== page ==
Rothbard Teaches Us Never To Sacrifice the Ethics of Liberty To Make People Comfortable With the Idea

This week is Murray Rothbard’s birthday. It’s an opportunity to marvel at what a remarkable theorist he was, and in my estimation The Ethics of Liberty was his greatest contribution to the world he left behind and to the countless generations that will follow. Just as most people in the world function in distorted markets, so do they live under a tangled mess of legal codes that obstructs justice, to use the US government’s ironic term, prohibiting retribution and restorative arrangements between trespassers and their victims. Never losing sight of the fact of each individual’s sovereignty and inviolability, so holy that a noncriminal must never be harmed, Rothbard revealed humanity’s most basic legal code clearly and in the context of many different scenarios and kinds of crime. In doing so, he left a peal forever ringing in dissonance against every Leviathan’s assertion that its laws, its paid strongmen, and its kept courts alone know right and wrong. He showed how law is sown in every individual—even one who is dedicated to trying to violate others—unfolding from the instinct and the need to protect his own person and appurtenances from encroachment.

Rooted in the fundamental right of property that emanates from each person, Rothbard’s ethical analysis shows what it is that has been violated (or not) and what must therefore be restored in each major type of conflict, but he never fixes or specifies retribution beyond this. He never sets a fee schedule, so to speak, never writes law himself. The result is an exposition of natural law that is so thoroughly consistent that there is no struggle to think of it as universal. Like them or not, all kinds of cultural and religious prescriptions may be layered on top of this thinnest libertarianism without a moral dilemma so long as no force is used or implied, and it’s very clear where different coercive groups curtail people’s defensive capabilities. And all over the world, in all kinds of situations where they have been forced to assume the posture of declawed cats, natural law stirs within people. They are subjected or compelled in some way, they feel it bearing down, and they finally make their escape, against all strictures, retaliating in some way or simply taking back their sovereignty and acting on decisions that they’ve been forbidden from making over their bodies and their fruit.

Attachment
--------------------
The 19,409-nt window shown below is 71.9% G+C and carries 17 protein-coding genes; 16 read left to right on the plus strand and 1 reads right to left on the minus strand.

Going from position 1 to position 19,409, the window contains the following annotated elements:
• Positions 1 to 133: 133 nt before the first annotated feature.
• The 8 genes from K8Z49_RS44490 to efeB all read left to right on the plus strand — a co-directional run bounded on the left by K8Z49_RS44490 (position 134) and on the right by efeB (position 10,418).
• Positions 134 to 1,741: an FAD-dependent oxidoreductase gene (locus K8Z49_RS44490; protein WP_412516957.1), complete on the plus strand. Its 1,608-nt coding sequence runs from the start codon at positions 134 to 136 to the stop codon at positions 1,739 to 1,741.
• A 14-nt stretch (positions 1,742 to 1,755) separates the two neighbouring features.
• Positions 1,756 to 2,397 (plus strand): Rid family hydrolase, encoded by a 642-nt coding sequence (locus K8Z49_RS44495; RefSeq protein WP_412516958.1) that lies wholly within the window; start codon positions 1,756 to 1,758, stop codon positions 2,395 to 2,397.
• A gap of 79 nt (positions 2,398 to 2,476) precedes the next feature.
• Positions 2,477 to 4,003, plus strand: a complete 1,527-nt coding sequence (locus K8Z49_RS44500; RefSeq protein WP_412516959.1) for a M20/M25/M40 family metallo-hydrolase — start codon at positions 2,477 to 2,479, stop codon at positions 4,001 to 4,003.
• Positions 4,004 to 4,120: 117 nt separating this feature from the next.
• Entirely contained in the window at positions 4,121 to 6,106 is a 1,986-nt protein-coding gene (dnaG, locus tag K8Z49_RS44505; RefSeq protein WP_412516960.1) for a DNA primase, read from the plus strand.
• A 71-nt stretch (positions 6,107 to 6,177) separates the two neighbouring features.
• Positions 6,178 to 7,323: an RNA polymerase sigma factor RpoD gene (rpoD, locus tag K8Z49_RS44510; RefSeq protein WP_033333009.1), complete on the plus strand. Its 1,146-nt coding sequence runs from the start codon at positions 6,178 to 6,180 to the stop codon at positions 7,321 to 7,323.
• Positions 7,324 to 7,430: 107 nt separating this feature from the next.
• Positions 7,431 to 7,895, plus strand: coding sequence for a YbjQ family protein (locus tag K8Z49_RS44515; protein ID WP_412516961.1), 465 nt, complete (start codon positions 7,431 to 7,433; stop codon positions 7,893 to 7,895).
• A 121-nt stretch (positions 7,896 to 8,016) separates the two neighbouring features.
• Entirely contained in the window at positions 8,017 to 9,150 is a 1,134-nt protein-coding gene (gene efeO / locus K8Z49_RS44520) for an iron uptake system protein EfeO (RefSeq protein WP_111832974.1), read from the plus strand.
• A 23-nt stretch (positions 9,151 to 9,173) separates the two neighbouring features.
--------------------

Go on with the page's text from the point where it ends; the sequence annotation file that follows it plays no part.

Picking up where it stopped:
In consistently hewing to individual sovereignty, Rothbard came to some conclusions for which he has been heartily criticized. This is particularly true in regard to his views on parents and children—that parents cannot be compelled to raise their children because to do so would constitute slavery and that for the same reason children must never be held against their will once they’ve decided to run away. Although some have convincingly argued that parents can’t quite leave a toddler in a park and walk away forever, likening parenthood to the contract between an air pilot and his passengers (it can’t simply be broken midtrip and the passengers “dropped off” with no parachute), Rothbard’s most important insights here are that it’s immoral to force unwilling parents to raise their offspring, iniquitous to compel people to toil for an indefinite period to feed and shelter another no matter who they are, and that a person’s nonaggressive will cannot righteously be restrained, no matter how young he is, once he becomes aware of its existence and decides to wield it.

But both of these things more or less occur under most regimes. It’s very difficult for parents to freely transfer their trusteeships over their children to someone of their choosing, and of course everywhere illegal to sell those rights to someone. Children who exercise their will to freedom find their faces printed in Have You Seen Me? ads, eerily similar to the ads for runaway slaves and indentured servants. The state forces those under an arbitrary age to live, sometimes against their wishes, with the parent it deems most fit in divorce cases, and those who have been taken from their families are also effectively barred from leaving orphanages and assigned homes until an arbitrary age. Concerned efforts to ensure that early life is danger-free, using force to remove children from homes that do not meet certain standards of comfort or exhibit the affection that a group of lawmakers and state-sponsored academics deems necessary, often simply cement unsatisfactory arrangements and limit the avenues that can be taken toward improvement.